Some argue that Calvinism and 2 Peter 2:1 are contradictory because 2 Peter 2:1 teaches that people whom Jesus has “bought”, or died for, can lose their salvation. They argue that this contradicts the doctrine of limited atonement. However, there is a very reasonable interpretation of this verse that does not at all contradict with the doctrine of limited atonement.
But false prophets also arose among the people, just as there will be false teachers among you, who will secretly bring in destructive heresies, even denying the Master who bought them, bringing upon themselves swift destruction.2 Peter 2:1
The meaning of the word “bought” in 2 Peter 2:1 is arguably quite ambiguous. When we look at the context of the verse, it seems likely that the word “bought” does not refer to Jesus purchasing salvation, but rather to a general deliverance from the idolatry of the world.
This is supported by Peter’s later statement in verse 20 that these people who were “bought” have “escaped the defilements of the world through the knowledge of our Lord and Savior Jesus Christ.” It is certainly possible to escape “the defilements of the world” through the knowledge of the gospel without actually being saved.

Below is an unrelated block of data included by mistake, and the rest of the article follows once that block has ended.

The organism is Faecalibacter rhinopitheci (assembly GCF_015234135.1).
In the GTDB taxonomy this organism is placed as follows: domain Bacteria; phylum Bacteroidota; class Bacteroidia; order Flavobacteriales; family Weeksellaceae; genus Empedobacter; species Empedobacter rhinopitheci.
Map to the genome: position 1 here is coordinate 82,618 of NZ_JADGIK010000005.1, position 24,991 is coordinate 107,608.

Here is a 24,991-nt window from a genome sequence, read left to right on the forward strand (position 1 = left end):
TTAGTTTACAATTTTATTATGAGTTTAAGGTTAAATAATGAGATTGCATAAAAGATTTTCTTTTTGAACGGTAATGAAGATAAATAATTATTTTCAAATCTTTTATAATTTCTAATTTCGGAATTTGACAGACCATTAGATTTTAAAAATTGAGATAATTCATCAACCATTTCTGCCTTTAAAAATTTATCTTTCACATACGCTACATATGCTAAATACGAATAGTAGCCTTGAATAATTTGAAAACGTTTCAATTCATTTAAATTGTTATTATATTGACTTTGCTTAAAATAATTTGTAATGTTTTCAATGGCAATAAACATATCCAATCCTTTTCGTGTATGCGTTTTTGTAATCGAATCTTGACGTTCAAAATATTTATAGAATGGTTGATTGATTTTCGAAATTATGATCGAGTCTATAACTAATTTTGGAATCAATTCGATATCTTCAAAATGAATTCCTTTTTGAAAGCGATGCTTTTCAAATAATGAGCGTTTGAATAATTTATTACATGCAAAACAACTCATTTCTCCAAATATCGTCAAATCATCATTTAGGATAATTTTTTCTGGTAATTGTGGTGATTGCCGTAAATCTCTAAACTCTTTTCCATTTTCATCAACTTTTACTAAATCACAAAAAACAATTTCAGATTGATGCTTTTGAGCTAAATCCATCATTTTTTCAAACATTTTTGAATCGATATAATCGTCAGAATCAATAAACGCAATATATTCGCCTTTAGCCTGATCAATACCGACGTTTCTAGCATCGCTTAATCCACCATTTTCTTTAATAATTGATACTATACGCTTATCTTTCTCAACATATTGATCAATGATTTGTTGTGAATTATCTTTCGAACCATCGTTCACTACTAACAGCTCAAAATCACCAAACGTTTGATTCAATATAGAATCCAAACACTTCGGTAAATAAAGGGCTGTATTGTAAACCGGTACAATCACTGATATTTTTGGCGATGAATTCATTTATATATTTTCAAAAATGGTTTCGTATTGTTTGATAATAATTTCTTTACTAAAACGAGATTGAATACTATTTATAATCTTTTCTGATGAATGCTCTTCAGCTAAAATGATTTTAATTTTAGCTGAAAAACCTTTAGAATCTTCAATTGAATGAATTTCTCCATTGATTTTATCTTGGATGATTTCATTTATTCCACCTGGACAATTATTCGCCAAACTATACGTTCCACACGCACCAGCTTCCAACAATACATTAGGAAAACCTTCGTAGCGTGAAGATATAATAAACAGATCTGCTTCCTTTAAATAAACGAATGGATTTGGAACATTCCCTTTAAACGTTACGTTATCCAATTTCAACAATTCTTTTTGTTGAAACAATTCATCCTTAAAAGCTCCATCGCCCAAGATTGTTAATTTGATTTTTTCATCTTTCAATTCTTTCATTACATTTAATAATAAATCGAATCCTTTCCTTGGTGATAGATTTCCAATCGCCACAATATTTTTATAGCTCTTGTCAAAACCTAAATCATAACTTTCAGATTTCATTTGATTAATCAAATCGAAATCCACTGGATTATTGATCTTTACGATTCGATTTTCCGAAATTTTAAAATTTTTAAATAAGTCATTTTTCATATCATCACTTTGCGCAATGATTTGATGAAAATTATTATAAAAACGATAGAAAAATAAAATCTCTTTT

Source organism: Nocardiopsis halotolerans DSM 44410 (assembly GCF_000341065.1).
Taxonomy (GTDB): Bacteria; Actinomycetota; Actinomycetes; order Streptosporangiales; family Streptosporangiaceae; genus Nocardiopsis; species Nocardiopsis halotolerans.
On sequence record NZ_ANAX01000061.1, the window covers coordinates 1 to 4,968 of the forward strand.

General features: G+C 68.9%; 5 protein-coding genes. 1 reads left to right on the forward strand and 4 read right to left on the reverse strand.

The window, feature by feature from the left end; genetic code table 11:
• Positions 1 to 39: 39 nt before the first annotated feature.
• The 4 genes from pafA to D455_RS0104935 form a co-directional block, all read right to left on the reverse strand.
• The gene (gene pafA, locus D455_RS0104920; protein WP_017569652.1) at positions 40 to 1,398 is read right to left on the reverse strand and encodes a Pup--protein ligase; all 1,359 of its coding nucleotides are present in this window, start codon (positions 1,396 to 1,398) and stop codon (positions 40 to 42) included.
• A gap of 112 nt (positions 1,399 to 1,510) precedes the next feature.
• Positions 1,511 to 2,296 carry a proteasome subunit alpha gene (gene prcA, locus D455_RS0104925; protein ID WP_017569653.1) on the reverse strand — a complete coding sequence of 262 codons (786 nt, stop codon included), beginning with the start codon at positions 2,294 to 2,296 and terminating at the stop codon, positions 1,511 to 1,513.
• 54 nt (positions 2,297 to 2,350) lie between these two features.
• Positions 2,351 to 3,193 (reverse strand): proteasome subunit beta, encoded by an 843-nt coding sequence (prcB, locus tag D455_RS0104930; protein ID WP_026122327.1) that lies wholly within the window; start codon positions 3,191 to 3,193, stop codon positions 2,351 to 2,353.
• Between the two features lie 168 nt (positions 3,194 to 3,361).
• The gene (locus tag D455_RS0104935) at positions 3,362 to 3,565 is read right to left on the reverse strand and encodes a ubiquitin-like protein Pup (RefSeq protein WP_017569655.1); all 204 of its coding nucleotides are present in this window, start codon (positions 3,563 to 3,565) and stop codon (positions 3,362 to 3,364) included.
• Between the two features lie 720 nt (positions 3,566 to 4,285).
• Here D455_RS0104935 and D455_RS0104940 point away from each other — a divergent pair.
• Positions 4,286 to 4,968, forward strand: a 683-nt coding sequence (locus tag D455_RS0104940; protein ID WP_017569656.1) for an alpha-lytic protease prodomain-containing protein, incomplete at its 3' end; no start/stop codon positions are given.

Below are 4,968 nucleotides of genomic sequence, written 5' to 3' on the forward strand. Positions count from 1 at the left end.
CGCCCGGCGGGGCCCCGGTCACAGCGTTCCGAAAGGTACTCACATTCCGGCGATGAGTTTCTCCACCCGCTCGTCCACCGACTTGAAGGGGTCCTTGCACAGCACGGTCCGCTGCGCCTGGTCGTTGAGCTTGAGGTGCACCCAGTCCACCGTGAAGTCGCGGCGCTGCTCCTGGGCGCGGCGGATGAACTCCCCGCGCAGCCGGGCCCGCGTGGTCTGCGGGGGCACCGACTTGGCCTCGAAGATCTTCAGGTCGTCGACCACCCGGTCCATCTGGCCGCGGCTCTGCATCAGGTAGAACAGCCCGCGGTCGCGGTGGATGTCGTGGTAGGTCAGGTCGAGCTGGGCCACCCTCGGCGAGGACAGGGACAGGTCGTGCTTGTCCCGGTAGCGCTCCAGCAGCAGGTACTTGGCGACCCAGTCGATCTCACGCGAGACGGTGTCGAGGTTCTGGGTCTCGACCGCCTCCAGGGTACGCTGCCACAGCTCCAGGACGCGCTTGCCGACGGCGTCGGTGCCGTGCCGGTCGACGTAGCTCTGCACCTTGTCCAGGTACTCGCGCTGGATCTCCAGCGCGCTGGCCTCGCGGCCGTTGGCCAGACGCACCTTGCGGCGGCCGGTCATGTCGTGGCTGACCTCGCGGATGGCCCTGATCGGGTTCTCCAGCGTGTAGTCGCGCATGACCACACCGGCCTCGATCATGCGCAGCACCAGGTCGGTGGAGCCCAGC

Some professing Christians are baptized and serve in the church as if they were truly regenerate, but they eventually apostatize and demonstrate that they were in actuality never truly regenerated. It is entirely possible that these are the kinds of people Peter is referring to in 2 Peter 2:1.
There are other passages in Scripture that are very clear that Jesus actually saves those for whom He died. 2 Peter 2:1 does not speak directly about this topic, and, taken by itself, it is unclear exactly what the phrase, “even denying the Master who bought them,” really means. Because of this, it is important to interpret 2 Peter 2:1 in light of other, clearer, more foundational passages, rather than seeking to interpret it in isolation.